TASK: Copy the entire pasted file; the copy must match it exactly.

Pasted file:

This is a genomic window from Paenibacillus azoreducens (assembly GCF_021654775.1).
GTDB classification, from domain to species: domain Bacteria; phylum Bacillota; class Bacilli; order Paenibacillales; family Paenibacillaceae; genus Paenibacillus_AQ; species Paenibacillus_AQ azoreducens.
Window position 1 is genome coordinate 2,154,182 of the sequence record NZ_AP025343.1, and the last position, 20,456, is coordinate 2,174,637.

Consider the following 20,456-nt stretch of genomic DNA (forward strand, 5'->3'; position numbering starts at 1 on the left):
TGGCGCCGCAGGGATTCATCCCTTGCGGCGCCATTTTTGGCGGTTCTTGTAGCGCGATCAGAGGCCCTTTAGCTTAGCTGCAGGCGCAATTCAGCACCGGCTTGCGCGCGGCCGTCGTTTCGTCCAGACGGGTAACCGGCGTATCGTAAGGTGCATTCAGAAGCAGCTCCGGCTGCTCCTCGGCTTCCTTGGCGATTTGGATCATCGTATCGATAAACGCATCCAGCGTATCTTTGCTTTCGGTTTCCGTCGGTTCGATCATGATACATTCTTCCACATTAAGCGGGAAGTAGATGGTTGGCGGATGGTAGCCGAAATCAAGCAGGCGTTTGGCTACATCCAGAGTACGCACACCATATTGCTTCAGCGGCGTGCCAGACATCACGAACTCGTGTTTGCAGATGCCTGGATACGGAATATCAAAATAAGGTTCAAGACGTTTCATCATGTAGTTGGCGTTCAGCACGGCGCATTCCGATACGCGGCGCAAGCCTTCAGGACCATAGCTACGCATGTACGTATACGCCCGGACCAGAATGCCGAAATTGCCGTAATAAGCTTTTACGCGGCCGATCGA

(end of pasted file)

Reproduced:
This is a genomic window from Paenibacillus azoreducens (assembly GCF_021654775.1).
GTDB classification, from domain to species: domain Bacteria; phylum Bacillota; class Bacilli; order Paenibacillales; family Paenibacillaceae; genus Paenibacillus_AQ; species Paenibacillus_AQ azoreducens.
Window position 1 is genome coordinate 2,154,182 of the sequence record NZ_AP025343.1, and the last position, 20,456, is coordinate 2,174,637.

Consider the following 20,456-nt stretch of genomic DNA (forward strand, 5'->3'; position numbering starts at 1 on the left):
TGGCGCCGCAGGGATTCATCCCTTGCGGCGCCATTTTTGGCGGTTCTTGTAGCGCGATCAGAGGCCCTTTAGCTTAGCTGCAGGCGCAATTCAGCACCGGCTTGCGCGCGGCCGTCGTTTCGTCCAGACGGGTAACCGGCGTATCGTAAGGTGCATTCAGAAGCAGCTCCGGCTGCTCCTCGGCTTCCTTGGCGATTTGGATCATCGTATCGATAAACGCATCCAGCGTATCTTTGCTTTCGGTTTCCGTCGGTTCGATCATGATACATTCTTCCACATTAAGCGGGAAGTAGATGGTTGGCGGATGGTAGCCGAAATCAAGCAGGCGTTTGGCTACATCCAGAGTACGCACACCATATTGCTTCAGCGGCGTGCCAGACATCACGAACTCGTGTTTGCAGATGCCTGGATACGGAATATCAAAATAAGGTTCAAGACGTTTCATCATGTAGTTGGCGTTCAGCACGGCGCATTCCGATACGCGGCGCAAGCCTTCAGGACCATAGCTACGCATGTACGTATACGCCCGGACCAGAATGCCGAAATTGCCGTAATAAGCTTTTACGCGGCCGATCGA